CHICAGO - Judges are often accused of "activism" - a desire to extend their reach from interpreting the law and resolving cases to making policy on matters that are none of their darn business. So they deserve credit when they resist invitations to override democracy.
That's what the Illinois Supreme Court did by a unanimous vote Thursday, in a decision with repercussions beyond the state's borders.
The cases involved lawsuits against gun dealers and manufacturers who offer weaponry in Illinois. Chicago has a strict ban on handgun ownership, but guns may be sold in neighboring suburbs, even to Chicago residents. Some of those guns end up being used to kill people in Chicago.
Unhappy about his inability to expand his control of the city to areas beyond, Chicago Mayor Richard M. Daley turned to the courts for relief. Along with the families of several murder victims, the city filed a lawsuit accusing the industry of creating a "public nuisance" merely by selling legal products to people who are legally entitled to buy them. They demanded that the gun makers and sellers pay $433 million to cover the costs of gun violence and stop doing business as they have done.
This was a novel theory, but not a novel approach. Several years ago, taking a page from the anti-tobacco movement, gun opponents decided that if they couldn't legislate, they could litigate. They filed a host of lawsuits holding gun makers and gun dealers responsible for every unwanted consequence of firearm use.
The litigation strategy had two alluring possibilities for gun control supporters. The first was that it might induce some court to punish the industry for doing what the law allows it to do - thus overriding the misguided decisions of legislators. The second was that even if the lawsuits failed, they would impose legal costs that would drive gun companies out of business.
The theory behind them, of course, was always thoroughly bogus. The lawsuits insist gun makers have a duty not to supply arms to dealers who sell too many of them, and that dealers have a duty to limit their transactions to keep guns from ending up in criminal hands. As the complaint alleged, the retailers "sell firearms even when they know or should know that the firearms will be used or possessed illegally in Chicago."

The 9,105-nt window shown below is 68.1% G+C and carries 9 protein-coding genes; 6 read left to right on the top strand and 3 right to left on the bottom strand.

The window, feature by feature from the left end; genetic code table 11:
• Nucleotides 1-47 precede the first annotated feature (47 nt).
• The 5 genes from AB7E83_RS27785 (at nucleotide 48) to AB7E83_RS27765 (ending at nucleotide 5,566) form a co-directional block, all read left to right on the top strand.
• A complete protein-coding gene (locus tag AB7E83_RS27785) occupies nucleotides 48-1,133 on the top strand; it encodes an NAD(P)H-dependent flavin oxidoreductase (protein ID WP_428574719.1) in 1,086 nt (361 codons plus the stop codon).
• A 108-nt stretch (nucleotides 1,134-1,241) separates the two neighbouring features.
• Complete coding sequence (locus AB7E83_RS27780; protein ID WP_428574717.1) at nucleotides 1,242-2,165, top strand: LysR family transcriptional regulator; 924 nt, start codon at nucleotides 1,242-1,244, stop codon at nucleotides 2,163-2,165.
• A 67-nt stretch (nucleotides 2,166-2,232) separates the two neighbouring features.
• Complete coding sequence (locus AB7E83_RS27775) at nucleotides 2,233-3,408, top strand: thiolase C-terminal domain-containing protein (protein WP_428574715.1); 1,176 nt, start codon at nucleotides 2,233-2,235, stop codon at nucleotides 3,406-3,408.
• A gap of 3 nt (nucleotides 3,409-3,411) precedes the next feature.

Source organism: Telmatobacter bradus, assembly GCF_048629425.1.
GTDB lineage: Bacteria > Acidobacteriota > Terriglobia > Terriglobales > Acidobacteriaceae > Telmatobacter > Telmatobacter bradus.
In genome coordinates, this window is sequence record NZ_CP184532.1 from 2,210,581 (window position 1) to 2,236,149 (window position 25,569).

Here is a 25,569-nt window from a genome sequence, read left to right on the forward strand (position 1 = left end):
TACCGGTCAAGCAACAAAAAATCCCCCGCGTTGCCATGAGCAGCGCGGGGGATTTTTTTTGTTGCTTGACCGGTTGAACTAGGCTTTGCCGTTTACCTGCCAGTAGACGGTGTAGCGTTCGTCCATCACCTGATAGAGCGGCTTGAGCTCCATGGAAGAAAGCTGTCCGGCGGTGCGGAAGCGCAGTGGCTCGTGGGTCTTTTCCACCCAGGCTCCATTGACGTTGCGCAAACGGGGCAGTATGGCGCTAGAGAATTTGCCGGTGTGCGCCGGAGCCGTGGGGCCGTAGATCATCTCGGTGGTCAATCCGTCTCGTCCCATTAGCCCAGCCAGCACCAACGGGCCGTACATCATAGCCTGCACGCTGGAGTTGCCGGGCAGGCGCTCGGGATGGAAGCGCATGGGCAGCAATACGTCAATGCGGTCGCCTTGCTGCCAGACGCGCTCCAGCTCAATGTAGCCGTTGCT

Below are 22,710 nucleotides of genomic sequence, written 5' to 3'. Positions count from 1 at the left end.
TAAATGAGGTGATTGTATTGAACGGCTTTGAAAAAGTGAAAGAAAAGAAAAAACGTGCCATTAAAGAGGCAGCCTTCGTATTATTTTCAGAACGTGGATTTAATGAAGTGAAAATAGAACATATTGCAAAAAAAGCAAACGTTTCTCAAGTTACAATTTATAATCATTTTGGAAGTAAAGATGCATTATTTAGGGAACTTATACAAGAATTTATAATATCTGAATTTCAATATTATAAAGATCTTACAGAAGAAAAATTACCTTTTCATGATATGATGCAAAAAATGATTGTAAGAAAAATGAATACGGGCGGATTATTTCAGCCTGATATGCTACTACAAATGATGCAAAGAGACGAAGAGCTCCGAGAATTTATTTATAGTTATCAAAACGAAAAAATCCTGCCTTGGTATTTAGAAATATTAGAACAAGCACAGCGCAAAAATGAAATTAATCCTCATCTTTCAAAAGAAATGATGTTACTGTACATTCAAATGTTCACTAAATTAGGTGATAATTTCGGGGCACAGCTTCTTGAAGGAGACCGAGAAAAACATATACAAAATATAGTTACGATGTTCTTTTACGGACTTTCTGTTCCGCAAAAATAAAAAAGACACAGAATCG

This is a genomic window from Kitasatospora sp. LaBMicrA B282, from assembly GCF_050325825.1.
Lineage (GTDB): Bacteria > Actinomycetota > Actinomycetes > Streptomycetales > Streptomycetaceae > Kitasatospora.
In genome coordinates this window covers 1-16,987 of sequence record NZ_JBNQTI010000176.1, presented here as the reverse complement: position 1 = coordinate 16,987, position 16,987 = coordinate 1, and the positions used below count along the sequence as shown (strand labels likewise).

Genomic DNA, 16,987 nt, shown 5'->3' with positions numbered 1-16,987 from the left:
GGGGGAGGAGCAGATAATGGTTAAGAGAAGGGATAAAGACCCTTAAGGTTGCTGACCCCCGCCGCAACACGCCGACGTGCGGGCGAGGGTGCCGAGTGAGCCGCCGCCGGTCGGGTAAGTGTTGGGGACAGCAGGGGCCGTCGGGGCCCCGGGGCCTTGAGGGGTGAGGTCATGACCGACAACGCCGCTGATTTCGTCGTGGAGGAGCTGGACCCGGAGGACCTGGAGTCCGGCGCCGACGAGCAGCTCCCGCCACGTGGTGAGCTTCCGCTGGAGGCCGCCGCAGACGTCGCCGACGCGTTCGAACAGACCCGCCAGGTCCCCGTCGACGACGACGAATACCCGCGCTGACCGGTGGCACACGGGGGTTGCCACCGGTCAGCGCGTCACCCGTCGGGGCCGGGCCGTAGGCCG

Not many businesses survive by turning away customers who have a right to buy. Apparently gun sellers are supposed to be mind readers. "Should know"? Maybe a Ford dealer "should know" that an 18-year-old male who is lusting after a Mustang will drive well over the speed limit. Does that mean he should be liable when the youngster crashes?
The manufacturers were faulted for making guns with features that supposedly appeal to thugs - such as concealability and resistance to fingerprints. But some people are legally permitted to carry concealed handguns, which means they need concealable ones. And miniaturization takes place in other products not used in crime. Even many law-abiding shooters like small handguns better than big ones, just as teenagers prefer iPods to boom boxes.
Fingerprint-resistant surfaces are popular among law-abiding sportsmen, because traditional shiny finishes are more visible to prey and more prone to corrosion. This innovation is no favor to crooks because it doesn't actually prevent police from getting prints off a murder weapon.
Almost every court that has been presented with this kind of lawsuit has rejected it, for the same reasons offered by the Illinois Supreme Court: "Any change of this magnitude in the law affecting a highly regulated industry must be the work of the legislature, brought about by the political process, not the work of the courts."
But gun control advocates are free to keep filing dubious lawsuits elsewhere. That's why a bill in Congress to shield gun makers and dealers from a vast expansion of liability deserves passage. Otherwise, as Overlawyered.com editor Walter Olson warns, "There is a danger they will win all the way to bankruptcy."
In the meantime, we can be grateful that one court after another has recognized that any complaints about our method of regulating guns should be addressed to the people and their elected representatives. The refreshing message from the bench is: Don't tell it to the judge.
Steve Chapman is a columnist for the Chicago Tribune, a Tribune Publishing newspaper. His column appears Tuesdays and Fridays in The Sun.